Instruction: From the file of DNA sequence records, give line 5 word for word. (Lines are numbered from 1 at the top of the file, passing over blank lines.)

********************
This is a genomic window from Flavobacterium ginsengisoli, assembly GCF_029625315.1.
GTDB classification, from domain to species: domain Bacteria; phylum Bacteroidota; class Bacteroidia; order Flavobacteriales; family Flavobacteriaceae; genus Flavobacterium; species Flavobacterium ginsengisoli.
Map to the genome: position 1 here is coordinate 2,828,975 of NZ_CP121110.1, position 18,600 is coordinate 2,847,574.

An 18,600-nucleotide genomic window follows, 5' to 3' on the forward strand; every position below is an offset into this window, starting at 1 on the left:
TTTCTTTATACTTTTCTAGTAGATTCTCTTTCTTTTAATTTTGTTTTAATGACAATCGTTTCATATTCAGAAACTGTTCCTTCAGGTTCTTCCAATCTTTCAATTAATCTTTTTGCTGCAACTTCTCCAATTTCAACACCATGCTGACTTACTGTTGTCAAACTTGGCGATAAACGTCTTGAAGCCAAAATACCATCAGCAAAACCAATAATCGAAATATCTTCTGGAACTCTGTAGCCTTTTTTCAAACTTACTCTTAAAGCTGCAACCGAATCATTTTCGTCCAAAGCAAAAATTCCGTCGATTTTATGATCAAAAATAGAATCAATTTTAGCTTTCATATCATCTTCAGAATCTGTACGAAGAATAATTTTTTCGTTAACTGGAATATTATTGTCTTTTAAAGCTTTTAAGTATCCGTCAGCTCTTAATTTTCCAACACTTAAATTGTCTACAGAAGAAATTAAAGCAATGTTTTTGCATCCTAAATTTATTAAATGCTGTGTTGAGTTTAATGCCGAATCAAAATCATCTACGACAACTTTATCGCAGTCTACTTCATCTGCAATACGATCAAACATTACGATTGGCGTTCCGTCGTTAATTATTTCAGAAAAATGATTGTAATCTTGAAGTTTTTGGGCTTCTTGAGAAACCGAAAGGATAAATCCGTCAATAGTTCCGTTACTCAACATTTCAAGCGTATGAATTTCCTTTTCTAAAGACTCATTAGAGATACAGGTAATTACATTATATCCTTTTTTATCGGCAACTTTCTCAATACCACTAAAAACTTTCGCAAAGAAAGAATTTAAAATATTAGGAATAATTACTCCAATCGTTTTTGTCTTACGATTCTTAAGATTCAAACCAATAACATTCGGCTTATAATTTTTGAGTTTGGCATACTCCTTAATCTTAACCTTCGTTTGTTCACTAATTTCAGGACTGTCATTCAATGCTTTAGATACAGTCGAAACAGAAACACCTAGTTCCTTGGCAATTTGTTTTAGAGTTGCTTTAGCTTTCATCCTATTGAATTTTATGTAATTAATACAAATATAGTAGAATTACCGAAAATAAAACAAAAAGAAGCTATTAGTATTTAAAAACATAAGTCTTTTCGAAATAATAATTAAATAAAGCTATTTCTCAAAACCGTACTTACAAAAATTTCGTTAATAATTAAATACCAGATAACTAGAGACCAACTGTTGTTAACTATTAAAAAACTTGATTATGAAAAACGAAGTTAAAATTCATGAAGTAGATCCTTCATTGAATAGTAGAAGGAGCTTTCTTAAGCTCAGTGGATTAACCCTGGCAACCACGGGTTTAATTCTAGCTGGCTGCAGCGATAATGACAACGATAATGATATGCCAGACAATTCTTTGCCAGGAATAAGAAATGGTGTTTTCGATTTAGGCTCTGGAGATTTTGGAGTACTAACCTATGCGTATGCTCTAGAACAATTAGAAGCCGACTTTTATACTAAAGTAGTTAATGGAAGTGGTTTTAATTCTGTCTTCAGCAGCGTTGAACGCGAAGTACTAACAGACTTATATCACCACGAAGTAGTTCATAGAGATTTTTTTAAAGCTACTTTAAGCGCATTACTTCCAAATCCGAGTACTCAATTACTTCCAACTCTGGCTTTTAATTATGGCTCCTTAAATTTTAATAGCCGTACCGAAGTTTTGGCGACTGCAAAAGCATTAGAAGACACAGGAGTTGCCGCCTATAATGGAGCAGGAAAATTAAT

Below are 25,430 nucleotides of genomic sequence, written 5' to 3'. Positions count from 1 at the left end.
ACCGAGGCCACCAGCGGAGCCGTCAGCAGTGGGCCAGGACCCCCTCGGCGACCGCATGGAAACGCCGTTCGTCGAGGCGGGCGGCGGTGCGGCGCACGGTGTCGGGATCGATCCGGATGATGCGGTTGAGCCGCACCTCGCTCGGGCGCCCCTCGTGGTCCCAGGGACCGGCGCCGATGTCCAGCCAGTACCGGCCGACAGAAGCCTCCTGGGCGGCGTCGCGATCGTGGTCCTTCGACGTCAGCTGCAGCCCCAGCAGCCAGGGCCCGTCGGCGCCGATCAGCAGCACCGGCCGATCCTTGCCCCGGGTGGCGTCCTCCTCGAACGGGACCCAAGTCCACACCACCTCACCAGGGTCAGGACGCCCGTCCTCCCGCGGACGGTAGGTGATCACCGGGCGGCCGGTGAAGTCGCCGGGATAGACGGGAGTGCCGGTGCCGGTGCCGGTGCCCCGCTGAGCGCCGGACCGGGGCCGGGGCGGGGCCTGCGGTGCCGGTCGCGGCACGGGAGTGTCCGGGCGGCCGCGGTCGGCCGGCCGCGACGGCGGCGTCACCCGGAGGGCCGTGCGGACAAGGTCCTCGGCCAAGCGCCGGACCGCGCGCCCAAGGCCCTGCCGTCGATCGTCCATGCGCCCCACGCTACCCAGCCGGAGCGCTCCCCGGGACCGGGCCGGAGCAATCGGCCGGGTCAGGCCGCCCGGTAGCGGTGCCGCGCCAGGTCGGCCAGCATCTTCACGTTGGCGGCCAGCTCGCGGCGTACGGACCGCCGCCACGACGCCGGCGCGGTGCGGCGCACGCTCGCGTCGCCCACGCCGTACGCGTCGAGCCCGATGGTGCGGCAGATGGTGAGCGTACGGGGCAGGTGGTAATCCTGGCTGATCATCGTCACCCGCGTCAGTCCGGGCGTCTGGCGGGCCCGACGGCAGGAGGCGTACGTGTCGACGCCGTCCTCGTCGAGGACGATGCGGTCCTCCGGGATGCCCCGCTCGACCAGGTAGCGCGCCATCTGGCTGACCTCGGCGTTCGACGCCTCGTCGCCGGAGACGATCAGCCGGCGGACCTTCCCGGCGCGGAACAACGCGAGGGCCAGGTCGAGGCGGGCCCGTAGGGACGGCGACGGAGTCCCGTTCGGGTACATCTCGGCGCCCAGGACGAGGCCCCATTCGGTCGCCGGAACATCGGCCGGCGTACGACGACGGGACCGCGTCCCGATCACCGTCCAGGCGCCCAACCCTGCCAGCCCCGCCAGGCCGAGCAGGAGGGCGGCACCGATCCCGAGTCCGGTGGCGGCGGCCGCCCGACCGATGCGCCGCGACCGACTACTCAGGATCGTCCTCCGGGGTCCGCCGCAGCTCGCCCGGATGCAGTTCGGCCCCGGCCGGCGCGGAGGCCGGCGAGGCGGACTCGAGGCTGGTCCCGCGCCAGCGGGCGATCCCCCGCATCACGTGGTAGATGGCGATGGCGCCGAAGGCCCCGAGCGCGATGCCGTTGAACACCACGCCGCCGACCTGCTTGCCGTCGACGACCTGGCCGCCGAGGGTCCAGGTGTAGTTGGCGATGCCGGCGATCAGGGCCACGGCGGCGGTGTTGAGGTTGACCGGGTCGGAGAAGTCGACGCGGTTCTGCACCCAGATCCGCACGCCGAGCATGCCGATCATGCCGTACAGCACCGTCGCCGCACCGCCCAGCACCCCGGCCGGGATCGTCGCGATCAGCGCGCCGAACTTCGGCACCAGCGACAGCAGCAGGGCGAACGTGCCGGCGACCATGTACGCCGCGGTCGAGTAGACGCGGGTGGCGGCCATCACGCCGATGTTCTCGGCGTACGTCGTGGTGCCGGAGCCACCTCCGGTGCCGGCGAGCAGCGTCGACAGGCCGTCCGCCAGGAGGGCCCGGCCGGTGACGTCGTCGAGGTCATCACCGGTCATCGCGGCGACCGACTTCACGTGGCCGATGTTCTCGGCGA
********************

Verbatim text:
TTTCTTTATACTTTTCTAGTAGATTCTCTTTCTTTTAATTTTGTTTTAATGACAATCGTTTCATATTCAGAAACTGTTCCTTCAGGTTCTTCCAATCTTTCAATTAATCTTTTTGCTGCAACTTCTCCAATTTCAACACCATGCTGACTTACTGTTGTCAAACTTGGCGATAAACGTCTTGAAGCCAAAATACCATCAGCAAAACCAATAATCGAAATATCTTCTGGAACTCTGTAGCCTTTTTTCAAACTTACTCTTAAAGCTGCAACCGAATCATTTTCGTCCAAAGCAAAAATTCCGTCGATTTTATGATCAAAAATAGAATCAATTTTAGCTTTCATATCATCTTCAGAATCTGTACGAAGAATAATTTTTTCGTTAACTGGAATATTATTGTCTTTTAAAGCTTTTAAGTATCCGTCAGCTCTTAATTTTCCAACACTTAAATTGTCTACAGAAGAAATTAAAGCAATGTTTTTGCATCCTAAATTTATTAAATGCTGTGTTGAGTTTAATGCCGAATCAAAATCATCTACGACAACTTTATCGCAGTCTACTTCATCTGCAATACGATCAAACATTACGATTGGCGTTCCGTCGTTAATTATTTCAGAAAAATGATTGTAATCTTGAAGTTTTTGGGCTTCTTGAGAAACCGAAAGGATAAATCCGTCAATAGTTCCGTTACTCAACATTTCAAGCGTATGAATTTCCTTTTCTAAAGACTCATTAGAGATACAGGTAATTACATTATATCCTTTTTTATCGGCAACTTTCTCAATACCACTAAAAACTTTCGCAAAGAAAGAATTTAAAATATTAGGAATAATTACTCCAATCGTTTTTGTCTTACGATTCTTAAGATTCAAACCAATAACATTCGGCTTATAATTTTTGAGTTTGGCATACTCCTTAATCTTAACCTTCGTTTGTTCACTAATTTCAGGACTGTCATTCAATGCTTTAGATACAGTCGAAACAGAAACACCTAGTTCCTTGGCAATTTGTTTTAGAGTTGCTTTAGCTTTCATCCTATTGAATTTTATGTAATTAATACAAATATAGTAGAATTACCGAAAATAAAACAAAAAGAAGCTATTAGTATTTAAAAACATAAGTCTTTTCGAAATAATAATTAAATAAAGCTATTTCTCAAAACCGTACTTACAAAAATTTCGTTAATAATTAAATACCAGATAACTAGAGACCAACTGTTGTTAACTATTAAAAAACTTGATTATGAAAAACGAAGTTAAAATTCATGAAGTAGATCCTTCATTGAATAGTAGAAGGAGCTTTCTTAAGCTCAGTGGATTAACCCTGGCAACCACGGGTTTAATTCTAGCTGGCTGCAGCGATAATGACAACGATAATGATATGCCAGACAATTCTTTGCCAGGAATAAGAAATGGTGTTTTCGATTTAGGCTCTGGAGATTTTGGAGTACTAACCTATGCGTATGCTCTAGAACAATTAGAAGCCGACTTTTATACTAAAGTAGTTAATGGAAGTGGTTTTAATTCTGTCTTCAGCAGCGTTGAACGCGAAGTACTAACAGACTTATATCACCACGAAGTAGTTCATAGAGATTTTTTTAAAGCTACTTTAAGCGCATTACTTCCAAATCCGAGTACTCAATTACTTCCAACTCTGGCTTTTAATTATGGCTCCTTAAATTTTAATAGCCGTACCGAAGTTTTGGCGACTGCAAAAGCATTAGAAGACACAGGAGTTGCCGCCTATAATGGAGCAGGAAAATTAAT